With so many farmers being forced out of business, something needs to change and it is up to shoppers to vote with their wallets. Throughout May shoppers are being urged to 'make one change' to the way they shop for food. In a bid to end supermarket domination, Anthony Davison, a Cambridgeshire farmer and founder of local food and drink website www.bigbarn.co.uk says buying local could help preserve the UK food industry and ensure the survival of rural communities.
“We're not asking people to make big changes, things as simple as signing up to a local milk delivery or veg box, shopping at the butchers, bakers or grocers, discovering a local producer or growing your own could make a big difference,” he explains.
Make One Change launched in 2015 and made strong inroads into getting more people to think about the way they shop for food. This year the campaign focusses on 'keeping it in the community' with shoppers encouraged to look within their area to help their own rural economy.
As part of the campaign, Anthony has launched a pilot Community Food Scheme in his villages of Alconbury and Alconbury West. Joining together with allotment owners, local schools and the village shop, Anthony is encouraging the villagers to become 'self-sufficient' and use as much as their home-grown veggies as possible to reduce food miles and bring new wealth to the area.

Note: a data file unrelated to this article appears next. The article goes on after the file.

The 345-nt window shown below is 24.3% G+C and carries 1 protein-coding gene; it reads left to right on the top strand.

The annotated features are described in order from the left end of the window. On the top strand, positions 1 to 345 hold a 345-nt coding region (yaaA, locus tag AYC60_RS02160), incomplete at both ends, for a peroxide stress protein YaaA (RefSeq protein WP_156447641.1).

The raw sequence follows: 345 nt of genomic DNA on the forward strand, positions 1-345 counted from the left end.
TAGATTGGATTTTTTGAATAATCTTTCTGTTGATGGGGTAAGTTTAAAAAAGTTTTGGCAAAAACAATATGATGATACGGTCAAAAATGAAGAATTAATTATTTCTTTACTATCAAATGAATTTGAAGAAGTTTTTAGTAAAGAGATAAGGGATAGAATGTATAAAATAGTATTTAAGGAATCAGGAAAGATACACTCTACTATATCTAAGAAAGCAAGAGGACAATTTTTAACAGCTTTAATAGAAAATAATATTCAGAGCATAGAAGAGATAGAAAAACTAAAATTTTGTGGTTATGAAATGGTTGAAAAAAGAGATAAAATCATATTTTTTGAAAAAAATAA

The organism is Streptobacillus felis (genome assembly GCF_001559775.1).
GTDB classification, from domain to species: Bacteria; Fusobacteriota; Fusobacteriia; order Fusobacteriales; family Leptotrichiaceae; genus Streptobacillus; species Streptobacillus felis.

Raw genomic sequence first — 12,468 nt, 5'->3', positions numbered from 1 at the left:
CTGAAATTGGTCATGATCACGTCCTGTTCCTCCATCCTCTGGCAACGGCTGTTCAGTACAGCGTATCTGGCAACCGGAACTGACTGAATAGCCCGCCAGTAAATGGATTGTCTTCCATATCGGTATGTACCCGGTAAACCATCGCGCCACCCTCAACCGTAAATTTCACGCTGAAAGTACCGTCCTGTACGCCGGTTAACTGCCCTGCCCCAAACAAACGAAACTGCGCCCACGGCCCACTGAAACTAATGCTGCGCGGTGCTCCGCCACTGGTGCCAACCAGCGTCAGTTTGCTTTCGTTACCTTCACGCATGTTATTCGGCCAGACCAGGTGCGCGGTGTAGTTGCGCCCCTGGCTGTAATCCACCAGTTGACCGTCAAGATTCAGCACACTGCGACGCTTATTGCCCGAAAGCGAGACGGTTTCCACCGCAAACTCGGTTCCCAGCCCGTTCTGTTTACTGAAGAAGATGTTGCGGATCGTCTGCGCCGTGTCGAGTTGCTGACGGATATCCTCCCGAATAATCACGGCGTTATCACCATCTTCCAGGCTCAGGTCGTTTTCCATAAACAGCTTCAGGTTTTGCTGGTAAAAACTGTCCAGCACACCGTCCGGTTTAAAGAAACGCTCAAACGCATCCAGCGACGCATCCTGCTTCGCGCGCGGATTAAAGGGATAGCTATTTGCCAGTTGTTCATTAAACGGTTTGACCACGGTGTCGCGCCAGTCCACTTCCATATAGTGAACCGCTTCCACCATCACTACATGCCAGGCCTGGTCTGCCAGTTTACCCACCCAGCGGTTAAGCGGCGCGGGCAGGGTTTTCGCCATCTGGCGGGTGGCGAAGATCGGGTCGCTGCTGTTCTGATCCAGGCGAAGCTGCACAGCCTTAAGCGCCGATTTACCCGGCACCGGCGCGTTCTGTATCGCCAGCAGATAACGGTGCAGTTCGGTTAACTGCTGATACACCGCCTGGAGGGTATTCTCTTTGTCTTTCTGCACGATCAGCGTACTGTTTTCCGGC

“Local food is just that, food that is grown near where you live. Obviously those in urban areas have more difficulty getting their hands on local produce, but rural areas have an abundance of fruit and veg on their doorstep that's ripe for the picking,” explains Anthony. “The scheme we're running works from the bottom up. The aim is to educate and inspire the young people in the village. We hope this will have a knock on effect that will capture all the villagers and really bring them together.
“If we don't support our rural businesses: dairies, farmers and small producers, then they will cease to exist. Something needs to change and campaigns like Make One Change are just one way to encourage people to take a long hard look at the way they shop for food and make some changes,” he adds.